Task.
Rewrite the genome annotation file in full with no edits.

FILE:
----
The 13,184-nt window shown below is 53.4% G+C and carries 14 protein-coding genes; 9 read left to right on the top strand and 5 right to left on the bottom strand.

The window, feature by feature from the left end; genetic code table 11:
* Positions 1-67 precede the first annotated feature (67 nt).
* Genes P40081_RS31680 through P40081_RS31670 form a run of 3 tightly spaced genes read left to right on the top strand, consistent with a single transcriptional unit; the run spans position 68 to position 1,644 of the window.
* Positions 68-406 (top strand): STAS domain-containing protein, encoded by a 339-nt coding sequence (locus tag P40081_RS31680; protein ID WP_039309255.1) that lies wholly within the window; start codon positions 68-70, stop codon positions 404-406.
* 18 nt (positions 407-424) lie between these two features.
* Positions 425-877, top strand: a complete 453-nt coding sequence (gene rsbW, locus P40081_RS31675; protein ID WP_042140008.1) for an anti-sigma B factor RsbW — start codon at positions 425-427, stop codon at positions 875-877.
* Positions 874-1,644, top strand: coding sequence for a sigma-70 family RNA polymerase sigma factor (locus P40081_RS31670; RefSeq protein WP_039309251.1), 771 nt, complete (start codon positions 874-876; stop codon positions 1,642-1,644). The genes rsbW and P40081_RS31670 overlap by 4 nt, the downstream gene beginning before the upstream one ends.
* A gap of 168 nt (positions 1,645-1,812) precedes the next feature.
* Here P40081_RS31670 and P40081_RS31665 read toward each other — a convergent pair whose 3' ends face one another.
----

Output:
The 13,184-nt window shown below is 53.4% G+C and carries 14 protein-coding genes; 9 read left to right on the top strand and 5 right to left on the bottom strand.

The window, feature by feature from the left end; genetic code table 11:
* Positions 1-67 precede the first annotated feature (67 nt).
* Genes P40081_RS31680 through P40081_RS31670 form a run of 3 tightly spaced genes read left to right on the top strand, consistent with a single transcriptional unit; the run spans position 68 to position 1,644 of the window.
* Positions 68-406 (top strand): STAS domain-containing protein, encoded by a 339-nt coding sequence (locus tag P40081_RS31680; protein ID WP_039309255.1) that lies wholly within the window; start codon positions 68-70, stop codon positions 404-406.
* 18 nt (positions 407-424) lie between these two features.
* Positions 425-877, top strand: a complete 453-nt coding sequence (gene rsbW, locus P40081_RS31675; protein ID WP_042140008.1) for an anti-sigma B factor RsbW — start codon at positions 425-427, stop codon at positions 875-877.
* Positions 874-1,644, top strand: coding sequence for a sigma-70 family RNA polymerase sigma factor (locus P40081_RS31670; RefSeq protein WP_039309251.1), 771 nt, complete (start codon positions 874-876; stop codon positions 1,642-1,644). The genes rsbW and P40081_RS31670 overlap by 4 nt, the downstream gene beginning before the upstream one ends.
* A gap of 168 nt (positions 1,645-1,812) precedes the next feature.
* Here P40081_RS31670 and P40081_RS31665 read toward each other — a convergent pair whose 3' ends face one another.